Sound and rhythm have saved Lenard D. Moore ever since he can remember. It started long before he became a haiku poet — before his work was studied, translated into
Sound and rhythm have saved Lenard D. Moore ever since he can remember. It started long before he became a haiku poet — before his work was studied, translated into several languages, or anthologized — before he could even write or read. Now 61 and an associate professor of English at The University of Mount Olive, Moore recalls going to church on Sundays as a young boy in Jacksonville — cleaned up nice, wearing a bow tie that his mother would straighten just so. Sliding into a pew, he’d be drawn into the service as soon as the preacher began to speak. “You had to pay attention,” he says. “That was a way of life.”
What captivated him wasn’t necessarily the words themselves — talk of heaven or hell, the evils of Jim Crow — but the way they were said. Moore remembers vividly the preacher’s sonorous voice rising and falling, pouring out emotion and circling back to the same refrains. “Those sermons weren’t just for the mind — I felt them,” he says. Adult meanings may have gone over his head back then, but sound and rhythm went straight to his heart. “Cadence, rhyme, repetition,” he says. “Sermons had a lot in common with poetry.”
Haiku, a 17th-century Japanese art form, is, for Moore, “like a spiritual journey and a new way of life.” The three short lines are, at first glance, deceptively simple. Yet within those lines is all that needs to be said. Moore’s seven collections of poems, rooted in his eastern North Carolina experience, explore themes ranging from military service to jazz to unity among African-American men. In 1995, he founded the Carolina African-American Writers’ Collective, which began as small gatherings around his kitchen table and went on to support acclaimed writers, like 2018 Pulitzer Prize finalist Evie Shockley. In 2008, Moore was elected president of the Haiku Society of America. Six years later, he received the North Carolina Award for Literature, the highest civilian award in the state.
“Appreciate beauty. Discover meaning. Love nature — all of this is what poetry teaches me.”
“Oh, I could talk about haiku for days,” Moore says with a chuckle. There are variations on the three lines everyone knows: A tanka, for example, is an extended haiku, and a haibun combines prose and poetry. A renku is a collaborative poem created by several haiku poets under the guidance of a renku master, while witty poems about human nature are called senryu. Moore has written them all. And once he learned how to write a three-line poem, he found that he could write in other forms, too. That’s because haiku taught him how to “take notice,” he says. “Appreciate beauty. Discover meaning. Find harmony. Love nature — all of this is what poetry teaches me.”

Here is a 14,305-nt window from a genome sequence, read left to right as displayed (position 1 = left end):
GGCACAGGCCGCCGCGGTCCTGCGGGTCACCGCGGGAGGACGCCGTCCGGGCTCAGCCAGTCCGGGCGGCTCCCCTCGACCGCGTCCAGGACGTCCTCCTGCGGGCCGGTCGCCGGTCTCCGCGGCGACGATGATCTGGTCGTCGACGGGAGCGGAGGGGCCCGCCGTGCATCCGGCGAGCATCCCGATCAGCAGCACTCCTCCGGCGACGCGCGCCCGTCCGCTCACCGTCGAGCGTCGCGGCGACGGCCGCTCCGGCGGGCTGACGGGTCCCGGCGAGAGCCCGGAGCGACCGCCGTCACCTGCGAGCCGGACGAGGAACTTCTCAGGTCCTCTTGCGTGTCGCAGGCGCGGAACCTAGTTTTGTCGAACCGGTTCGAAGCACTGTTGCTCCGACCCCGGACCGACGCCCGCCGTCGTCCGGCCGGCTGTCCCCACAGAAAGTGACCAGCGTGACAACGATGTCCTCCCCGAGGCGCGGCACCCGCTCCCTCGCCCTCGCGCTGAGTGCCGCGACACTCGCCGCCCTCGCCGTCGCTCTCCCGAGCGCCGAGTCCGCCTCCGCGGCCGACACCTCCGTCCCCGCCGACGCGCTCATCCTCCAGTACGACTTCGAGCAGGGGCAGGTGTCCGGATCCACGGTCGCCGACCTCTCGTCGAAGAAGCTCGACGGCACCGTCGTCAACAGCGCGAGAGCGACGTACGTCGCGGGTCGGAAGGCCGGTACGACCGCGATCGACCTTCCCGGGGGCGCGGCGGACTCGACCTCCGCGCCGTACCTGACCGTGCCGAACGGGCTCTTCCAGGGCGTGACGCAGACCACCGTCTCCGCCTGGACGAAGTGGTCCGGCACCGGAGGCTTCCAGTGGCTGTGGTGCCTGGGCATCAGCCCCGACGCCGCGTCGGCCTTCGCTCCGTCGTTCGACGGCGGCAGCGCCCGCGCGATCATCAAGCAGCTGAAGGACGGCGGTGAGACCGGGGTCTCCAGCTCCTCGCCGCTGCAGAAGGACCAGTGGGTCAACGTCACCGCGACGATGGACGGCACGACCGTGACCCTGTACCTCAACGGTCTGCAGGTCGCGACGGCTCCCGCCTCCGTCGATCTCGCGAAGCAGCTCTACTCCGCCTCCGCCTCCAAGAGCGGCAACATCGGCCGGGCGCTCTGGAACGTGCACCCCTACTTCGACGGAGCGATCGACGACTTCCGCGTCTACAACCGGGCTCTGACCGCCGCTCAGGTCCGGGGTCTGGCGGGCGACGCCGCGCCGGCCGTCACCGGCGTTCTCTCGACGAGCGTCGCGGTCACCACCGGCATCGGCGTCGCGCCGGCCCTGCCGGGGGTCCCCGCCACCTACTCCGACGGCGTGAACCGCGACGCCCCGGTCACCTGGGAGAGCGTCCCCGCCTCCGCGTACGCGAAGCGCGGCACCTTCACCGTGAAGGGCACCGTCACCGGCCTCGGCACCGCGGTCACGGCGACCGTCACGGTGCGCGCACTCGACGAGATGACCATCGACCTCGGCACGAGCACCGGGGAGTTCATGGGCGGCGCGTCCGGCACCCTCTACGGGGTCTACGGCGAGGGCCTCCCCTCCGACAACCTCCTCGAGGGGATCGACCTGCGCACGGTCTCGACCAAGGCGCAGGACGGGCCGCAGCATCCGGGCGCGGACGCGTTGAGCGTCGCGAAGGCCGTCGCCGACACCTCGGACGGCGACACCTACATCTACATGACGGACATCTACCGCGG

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If church is where Moore discovered sound and rhythm, his segregated elementary school is where he developed a love of language. “Boy, did I have some good teachers,” he says. They encouraged him to write, science fiction stories to plays. One teacher made each student keep a journal — “a habit I’ve never been able to break,” he says, pulling a tattered notepad from his breast pocket. Ever since high school, he has carried a notebook to jot down what he sees, or new lines of poetry, or words to remember. In the early days, he kept it with him when he worked his great-grandmother’s peanut crop, or a nearby tobacco field, or the vegetable plot that fed his family of nine most months of the year. Hard work was a way of life, and Moore learned it first by working the land with a hoe, rake, and plow. Between the warm earth and the hot sun, rhythm brought relief, connecting muscle to metal to soil.
Both of Moore’s parents worked at Camp Lejeune: His father, a Marine, taught mechanics, and his mother supervised clubs on base. He fell in love with reading in his childhood home, which expanded as babies were born. One day, a salesman showed up at the front door, offering four hardbound volumes of African-American history. Moore’s father offered to help him buy the entire set. From there, the written word took him far beyond Jacksonville — and so did the spoken word, especially when his grandfather told stories late into the night.
After graduation, Moore enlisted in the Army to see the world in earnest. Stationed in Stuttgart, Germany, he kept filling up notebooks, and, in his spare time, he took a creative-writing class. He wrote love letters to his sweetheart back home, inserting a poem into each one. “I already believed in the power of language,” he says of that time. But he didn’t know how that power would shape his life until he returned home.
One winter afternoon, he lay in his childhood bedroom, sick with the flu. To pass the time, he began to leaf through a literature anthology from his creative-writing class, and found a Japanese haiku translated into English. Just three lines. What could be so hard about that? Outside his window, he could see the winding dirt road, the chinaberry tree, the barren field. As he began to write, his energy returned. Such a short poem required so much work, he realized. Each word must be precise. From that moment, he began to see tobacco country through the eyes of the medieval Japanese poet Basho.
“Without poetry, I might not have made it this far,” he says. It’s no exaggeration. After his daughter was killed in a car accident in 2004, Moore navigated his loss at the local library, where he sat every day for a year, writing for his lost child. Notebooks upon notebooks. Into the small containers of poems, he poured his bottomless grief. All these years later, he still works language the way he once worked the soil: with discipline and rhythm, patience and hope.